While sponsors are a huge part of Cobb’s remit, he also oversees marketing to consumers – after all, someone has to buy those tickets and merchandise (besides the marketing and client services team, there is also a sales team and a ticketing team). While VANOC has a major deal to advertise with a consortium that includes Canwest newspapers, the Globe and Mail, La Presse in Quebec and CTV (VANOC created the ‘With Glowing Hearts’ TSA, while the ‘I Believe’ campaign is the network’s), the organization generally spends very little on other advertising, says Cobb. ‘We get huge value out of earned media,’ he explains. ‘We’re fortunate that there’s a lot of interest in our product. Sometimes it’s not all positive, but if we want to get a message out, it’s quite easy.’

VANOC is also very active online. The communications team develops and executes social media plans that include Facebook, Twitter and VANOC’s own YouTube channel. There are also over 200,000 people subscribed to receive updates through Vancouver2010.com, which is full of info on all things Olympic. ‘Our website is a huge driver of our communications,’ says Cobb. ‘It will likely be the busiest website in the world during the period of the Games.’

On the merchandise side, a 20,000 sq. ft. Olympic superstore launched last month in downtown Vancouver that holds everything Games-related, including the HBC-designed Team Canada uniforms. (Merchandise is also sold at HBC locations as well as in over 1,600 other stores across Canada.)

Vancouver-based Hyphen Communications has worked with VANOC since the bid, when they developed a cohesive brand identity and creative materials. Hyphen has continued to work with the committee, along with Montreal-based Bleublancrouge and the now-defunct Toronto-based Downtown Partners, which worked with VANOC until December 2008.

David Martin, president of Hyphen, says the key to running a smooth Olympic ship has been about tying everything to a clear brand essence, one that started with three words that became an internal slogan: celebrate the possible.

‘For someone who supposedly doesn’t have [a branding] background, [Cobb] is an amazingly insightful person and was one of the core people responsible for taking the principles of brand essence and putting it through all elements of the organization,’ says Martin. ‘They embraced it on every level, from how they hired people to how they would evaluate a job performance to venue development. It really became a part of their core DNA.’

Cobb says that his biggest challenge has been hitting revenue targets and keeping a balanced budget. It’s a challenge that has seen highs and lows. After buying up $40 million worth of billboards around B.C. for its sponsors, by July VANOC was left with $12 million in unsold space. However at press time, that number was down to $7 million, with Cobb noting a renewed urgency for companies looking to get involved. While VANOC is considering all applications for the space, its priority remains selling to sponsors and partners.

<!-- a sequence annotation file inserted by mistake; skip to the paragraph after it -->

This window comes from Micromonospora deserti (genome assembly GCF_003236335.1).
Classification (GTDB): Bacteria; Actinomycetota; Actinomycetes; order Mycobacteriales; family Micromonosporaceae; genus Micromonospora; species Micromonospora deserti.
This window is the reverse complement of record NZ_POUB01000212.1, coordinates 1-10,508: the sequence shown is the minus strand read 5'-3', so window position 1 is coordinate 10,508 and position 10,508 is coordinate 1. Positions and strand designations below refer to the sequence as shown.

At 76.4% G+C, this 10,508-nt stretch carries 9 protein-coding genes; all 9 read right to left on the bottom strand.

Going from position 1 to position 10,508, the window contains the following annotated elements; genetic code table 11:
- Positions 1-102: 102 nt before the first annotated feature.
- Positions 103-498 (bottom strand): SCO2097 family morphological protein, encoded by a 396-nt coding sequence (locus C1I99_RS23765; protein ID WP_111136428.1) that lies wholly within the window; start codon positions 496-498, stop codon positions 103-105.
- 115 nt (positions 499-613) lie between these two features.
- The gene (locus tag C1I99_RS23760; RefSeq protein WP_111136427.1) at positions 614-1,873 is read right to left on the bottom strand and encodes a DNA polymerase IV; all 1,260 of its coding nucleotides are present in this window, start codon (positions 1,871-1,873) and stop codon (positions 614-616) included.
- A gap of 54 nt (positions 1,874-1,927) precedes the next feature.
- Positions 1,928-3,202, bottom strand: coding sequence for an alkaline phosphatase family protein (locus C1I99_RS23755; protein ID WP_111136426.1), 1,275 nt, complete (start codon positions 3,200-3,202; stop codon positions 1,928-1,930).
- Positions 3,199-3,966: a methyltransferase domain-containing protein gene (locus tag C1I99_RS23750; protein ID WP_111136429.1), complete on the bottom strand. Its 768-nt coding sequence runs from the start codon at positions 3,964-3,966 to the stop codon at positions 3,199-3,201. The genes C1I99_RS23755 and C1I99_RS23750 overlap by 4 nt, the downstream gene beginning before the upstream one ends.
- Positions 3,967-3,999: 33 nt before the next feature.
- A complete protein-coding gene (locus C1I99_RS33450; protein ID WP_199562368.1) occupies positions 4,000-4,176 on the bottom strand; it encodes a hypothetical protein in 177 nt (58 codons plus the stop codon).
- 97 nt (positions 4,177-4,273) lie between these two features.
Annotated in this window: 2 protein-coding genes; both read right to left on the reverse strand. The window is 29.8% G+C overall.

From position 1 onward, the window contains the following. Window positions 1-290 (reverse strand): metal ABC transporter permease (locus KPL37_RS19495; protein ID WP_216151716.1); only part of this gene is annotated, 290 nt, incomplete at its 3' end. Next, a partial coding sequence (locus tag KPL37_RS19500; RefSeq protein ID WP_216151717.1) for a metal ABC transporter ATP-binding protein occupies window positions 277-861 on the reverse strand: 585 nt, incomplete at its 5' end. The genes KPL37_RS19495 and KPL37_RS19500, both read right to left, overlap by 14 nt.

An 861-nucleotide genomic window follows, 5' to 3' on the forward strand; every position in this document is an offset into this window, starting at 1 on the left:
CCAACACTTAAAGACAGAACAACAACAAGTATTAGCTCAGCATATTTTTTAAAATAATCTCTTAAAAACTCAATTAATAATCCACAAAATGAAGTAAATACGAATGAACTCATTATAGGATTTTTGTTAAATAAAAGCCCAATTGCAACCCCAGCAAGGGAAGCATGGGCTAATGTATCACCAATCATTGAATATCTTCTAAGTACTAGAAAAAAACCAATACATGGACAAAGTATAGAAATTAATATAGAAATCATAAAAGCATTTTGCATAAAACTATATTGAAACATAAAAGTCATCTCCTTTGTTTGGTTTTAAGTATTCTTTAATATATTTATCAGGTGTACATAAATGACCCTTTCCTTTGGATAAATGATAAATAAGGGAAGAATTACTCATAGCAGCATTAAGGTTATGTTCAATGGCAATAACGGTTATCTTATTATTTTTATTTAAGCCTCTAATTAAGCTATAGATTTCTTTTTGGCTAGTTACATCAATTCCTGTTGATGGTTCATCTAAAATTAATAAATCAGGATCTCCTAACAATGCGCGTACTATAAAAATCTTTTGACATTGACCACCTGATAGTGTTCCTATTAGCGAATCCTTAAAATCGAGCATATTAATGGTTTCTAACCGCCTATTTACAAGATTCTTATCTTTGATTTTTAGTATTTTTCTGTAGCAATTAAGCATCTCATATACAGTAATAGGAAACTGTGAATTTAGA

Ticket sales have been a notable success. Despite the fact that they didn’t go on sale until after the recession hit, requests for the first sales phase last fall were about four and a half times the value of tickets available (phase two sold 150,000 tickets and the remainder will be sold this fall), and Cobb says that there was $100 million in ticket orders for the men’s gold medal hockey game, despite the fact that only a fraction could be filled – a testament to Canadian interest in these home-based Games.

‘If the Winter Games can’t succeed in Canada, then the whole Olympic movement has a problem,’ Cobb says. ‘I think we were able to open companies and individuals’ eyes up that when [the Olympics] come, you need to find a way to benefit from it and take advantage of an opportunity that doesn’t come along very often.’

Bio:

Born: Vancouver, B.C., Feb. 6, 1963

Family: wife and 11-year-old daughter

Hobbies: watching sports on TV (especially hockey and soccer), keeping physically active and spending time with family

Education: bachelor of business administration from Simon Fraser University

Career: His first job out of university was a five-year stint with accounting firm KPMG, after which he joined the Vancouver Canucks, first as CFO and then as COO. He joined VANOC in August 2004

Three Questions:

1. What’s your fave Olympic event?

I look most forward to Canada playing Russia in the gold medal hockey final.

2. What was the best piece of advice you ever received?

Whenever you do a deal, you need to think of the worst that could happen. If you can live with the worst, then you do it. You have to take risks to be successful.

3. What’s your favourite destination outside of Canada?

London, England. My wife is from there and combining that with the soccer, I love going there.